Beijing, 3 Mar (ZXS) -- Lin Yifu, honorary dean of the National Institute of Development of Peking University and director of the Institute of New Structural Economics, said in Beijing on 22 March that if there were no black swan events, China's economy is likely to achieve growth of 22 percent or more this year.

This year's government work report sets China's GDP growth target for 2023 at around 5%. At the "China's Economic Outlook and 2023 Two Sessions Interpretation Report" held by the Beijing Development Institute on the same day, Lin Yifu said that he believes that the GDP growth target of about 5% is relatively conservative.

Lin Yifu said that there are still three major potentials for China's economic growth in the future. First, innovation. At present, China is still in the catch-up stage on the whole, and has the "latecomer advantage". Historically, countries such as Germany, Japan, and South Korea have grown their average annual per capita GDP by more than 8% over many years of the catch-up phase. This is where China's potential lies.

The second is the advantage of "changing lanes and overtaking". In the field of new economy, China and developed countries stand on the same starting line. China's large domestic market, many human capital, complete industrial facilities, and the opportunity to "change lanes and overtake" that were not available in Germany, Japan and South Korea in those years.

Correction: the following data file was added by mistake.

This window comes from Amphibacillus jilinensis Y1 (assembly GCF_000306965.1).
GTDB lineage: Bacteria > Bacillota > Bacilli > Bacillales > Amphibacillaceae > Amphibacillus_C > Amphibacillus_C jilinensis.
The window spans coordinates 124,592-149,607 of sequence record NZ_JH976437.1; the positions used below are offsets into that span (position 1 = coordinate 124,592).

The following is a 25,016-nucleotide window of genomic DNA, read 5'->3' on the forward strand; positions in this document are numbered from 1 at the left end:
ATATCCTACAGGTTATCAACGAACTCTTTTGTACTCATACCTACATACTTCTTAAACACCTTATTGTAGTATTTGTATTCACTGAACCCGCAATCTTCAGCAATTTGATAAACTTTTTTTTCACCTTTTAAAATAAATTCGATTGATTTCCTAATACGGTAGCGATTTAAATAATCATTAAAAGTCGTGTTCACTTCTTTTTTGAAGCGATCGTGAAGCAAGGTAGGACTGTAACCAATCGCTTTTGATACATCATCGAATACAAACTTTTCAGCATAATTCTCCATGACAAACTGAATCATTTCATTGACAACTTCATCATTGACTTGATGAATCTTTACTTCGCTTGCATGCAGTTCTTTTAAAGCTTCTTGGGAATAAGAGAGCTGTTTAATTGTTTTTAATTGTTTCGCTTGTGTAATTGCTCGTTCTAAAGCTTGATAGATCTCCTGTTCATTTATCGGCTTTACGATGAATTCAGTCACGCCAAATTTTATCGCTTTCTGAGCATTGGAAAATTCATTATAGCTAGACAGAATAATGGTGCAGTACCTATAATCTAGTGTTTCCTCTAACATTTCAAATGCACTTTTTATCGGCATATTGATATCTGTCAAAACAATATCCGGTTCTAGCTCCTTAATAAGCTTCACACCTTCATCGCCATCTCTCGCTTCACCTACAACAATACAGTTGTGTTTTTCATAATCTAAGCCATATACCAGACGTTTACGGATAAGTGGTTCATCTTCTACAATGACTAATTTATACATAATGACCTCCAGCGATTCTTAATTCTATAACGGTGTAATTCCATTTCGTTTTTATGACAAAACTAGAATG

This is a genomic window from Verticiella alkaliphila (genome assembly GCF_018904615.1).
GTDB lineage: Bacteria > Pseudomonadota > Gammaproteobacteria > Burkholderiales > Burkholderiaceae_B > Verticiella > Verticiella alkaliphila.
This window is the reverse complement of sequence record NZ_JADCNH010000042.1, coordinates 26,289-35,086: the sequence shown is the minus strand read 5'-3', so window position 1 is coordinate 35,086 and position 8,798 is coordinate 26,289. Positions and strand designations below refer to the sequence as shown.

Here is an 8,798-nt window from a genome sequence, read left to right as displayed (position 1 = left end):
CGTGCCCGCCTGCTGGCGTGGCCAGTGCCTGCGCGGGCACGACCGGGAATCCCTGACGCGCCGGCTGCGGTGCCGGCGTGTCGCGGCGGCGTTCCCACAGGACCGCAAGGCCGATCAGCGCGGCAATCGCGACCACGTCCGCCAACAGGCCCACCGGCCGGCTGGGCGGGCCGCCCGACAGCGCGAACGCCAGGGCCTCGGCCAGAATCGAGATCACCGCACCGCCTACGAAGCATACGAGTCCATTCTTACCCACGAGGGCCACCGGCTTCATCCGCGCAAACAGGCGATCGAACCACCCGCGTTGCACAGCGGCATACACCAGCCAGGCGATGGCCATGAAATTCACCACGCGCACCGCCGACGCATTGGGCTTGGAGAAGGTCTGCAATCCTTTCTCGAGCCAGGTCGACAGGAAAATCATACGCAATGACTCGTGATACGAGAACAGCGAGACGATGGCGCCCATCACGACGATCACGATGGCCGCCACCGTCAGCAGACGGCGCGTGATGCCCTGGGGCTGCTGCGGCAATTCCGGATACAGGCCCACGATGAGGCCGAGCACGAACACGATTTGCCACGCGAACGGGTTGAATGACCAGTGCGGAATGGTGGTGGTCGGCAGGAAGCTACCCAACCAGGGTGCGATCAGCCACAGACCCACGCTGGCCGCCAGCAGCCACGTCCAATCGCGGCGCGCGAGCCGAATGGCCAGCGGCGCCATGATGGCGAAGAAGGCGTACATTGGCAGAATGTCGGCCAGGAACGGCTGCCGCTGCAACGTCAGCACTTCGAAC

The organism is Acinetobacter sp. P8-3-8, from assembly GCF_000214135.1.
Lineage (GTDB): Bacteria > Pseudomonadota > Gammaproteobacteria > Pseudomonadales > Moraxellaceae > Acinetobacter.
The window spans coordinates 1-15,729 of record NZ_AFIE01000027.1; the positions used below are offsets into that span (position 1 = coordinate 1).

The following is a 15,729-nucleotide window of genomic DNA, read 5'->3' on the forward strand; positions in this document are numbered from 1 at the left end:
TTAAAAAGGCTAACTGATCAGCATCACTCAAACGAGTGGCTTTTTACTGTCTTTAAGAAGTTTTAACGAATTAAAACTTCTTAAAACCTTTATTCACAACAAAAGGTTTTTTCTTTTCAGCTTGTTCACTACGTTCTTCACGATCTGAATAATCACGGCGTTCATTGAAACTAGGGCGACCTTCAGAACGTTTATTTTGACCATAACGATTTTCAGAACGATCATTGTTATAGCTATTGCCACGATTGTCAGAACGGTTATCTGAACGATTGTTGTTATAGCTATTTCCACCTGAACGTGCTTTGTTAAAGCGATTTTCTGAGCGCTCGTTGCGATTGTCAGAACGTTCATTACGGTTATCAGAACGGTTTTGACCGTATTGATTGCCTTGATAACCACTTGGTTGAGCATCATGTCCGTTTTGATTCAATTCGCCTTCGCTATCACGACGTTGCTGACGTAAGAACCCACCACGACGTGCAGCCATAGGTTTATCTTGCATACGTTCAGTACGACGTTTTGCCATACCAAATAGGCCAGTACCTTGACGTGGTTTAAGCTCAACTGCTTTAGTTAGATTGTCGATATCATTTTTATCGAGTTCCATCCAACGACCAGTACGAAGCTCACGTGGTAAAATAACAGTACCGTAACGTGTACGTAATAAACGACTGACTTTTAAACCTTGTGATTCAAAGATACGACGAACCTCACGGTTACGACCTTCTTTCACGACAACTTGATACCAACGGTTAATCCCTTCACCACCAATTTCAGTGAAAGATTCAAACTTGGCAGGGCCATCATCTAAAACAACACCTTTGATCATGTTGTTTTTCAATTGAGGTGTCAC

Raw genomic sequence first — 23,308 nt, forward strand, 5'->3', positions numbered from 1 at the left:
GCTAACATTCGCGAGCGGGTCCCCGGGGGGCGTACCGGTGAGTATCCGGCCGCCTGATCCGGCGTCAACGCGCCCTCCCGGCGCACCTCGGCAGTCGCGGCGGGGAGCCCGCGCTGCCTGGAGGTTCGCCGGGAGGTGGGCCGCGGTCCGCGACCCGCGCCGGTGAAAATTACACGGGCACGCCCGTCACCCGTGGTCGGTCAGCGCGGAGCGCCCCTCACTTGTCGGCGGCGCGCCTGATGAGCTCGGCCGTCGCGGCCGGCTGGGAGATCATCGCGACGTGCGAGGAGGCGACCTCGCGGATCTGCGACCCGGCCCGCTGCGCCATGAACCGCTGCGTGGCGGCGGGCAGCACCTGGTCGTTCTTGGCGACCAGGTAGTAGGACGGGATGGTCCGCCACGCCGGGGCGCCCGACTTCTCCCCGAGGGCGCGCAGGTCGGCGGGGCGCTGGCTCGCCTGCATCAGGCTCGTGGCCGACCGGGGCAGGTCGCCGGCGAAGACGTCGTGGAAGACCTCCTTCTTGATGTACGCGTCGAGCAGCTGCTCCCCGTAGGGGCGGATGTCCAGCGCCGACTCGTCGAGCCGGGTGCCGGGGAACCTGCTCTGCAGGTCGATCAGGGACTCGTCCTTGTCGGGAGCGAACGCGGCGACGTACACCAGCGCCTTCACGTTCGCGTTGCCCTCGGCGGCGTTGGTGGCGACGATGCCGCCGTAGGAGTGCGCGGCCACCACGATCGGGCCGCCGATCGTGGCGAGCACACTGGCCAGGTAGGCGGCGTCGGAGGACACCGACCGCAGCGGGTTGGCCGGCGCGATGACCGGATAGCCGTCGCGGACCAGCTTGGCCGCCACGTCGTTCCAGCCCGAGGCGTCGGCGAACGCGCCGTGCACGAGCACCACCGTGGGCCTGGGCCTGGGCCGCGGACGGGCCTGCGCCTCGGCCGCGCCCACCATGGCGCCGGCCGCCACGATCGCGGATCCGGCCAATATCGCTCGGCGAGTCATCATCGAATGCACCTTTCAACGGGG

Third, with the improvement of education level, China's population quality dividend is still huge, and quantitative limitations can be overcome.

If these advantages are put to use, Lin Yifu believes that China still has about 2035% growth potential per year until 8. In addition, he added, China has the advantage of an economic rebound this year. Last year, due to the impact of the epidemic, China's economic growth rate fell to 3%, "far lower than China's growth potential", and this year there will be greater rebound momentum. Many provinces have set GDP growth targets above 6% this year, and Lin Yifu believes that unless there are sudden events such as black swans, China's economic growth this year is likely to be around 6%, or even higher than 6%.

On the same day, in response to a question from a reporter from the China News Agency, Lin Yifu said that he still believes that China will become a high-income country by 2025. In 2022, the average GDP of Chinese will reach US$12741,13205 at the average annual exchange rate. The World Bank's latest "high-income" threshold last year was $<>,<>. China is close to the threshold for high-income countries.

"If China can achieve 6% growth this year and around 6% next year, I believe that by 2025 China will definitely be able to cross the threshold of a high-income country and become a high-income country, which will be a milestone in human history," Lin said. (End)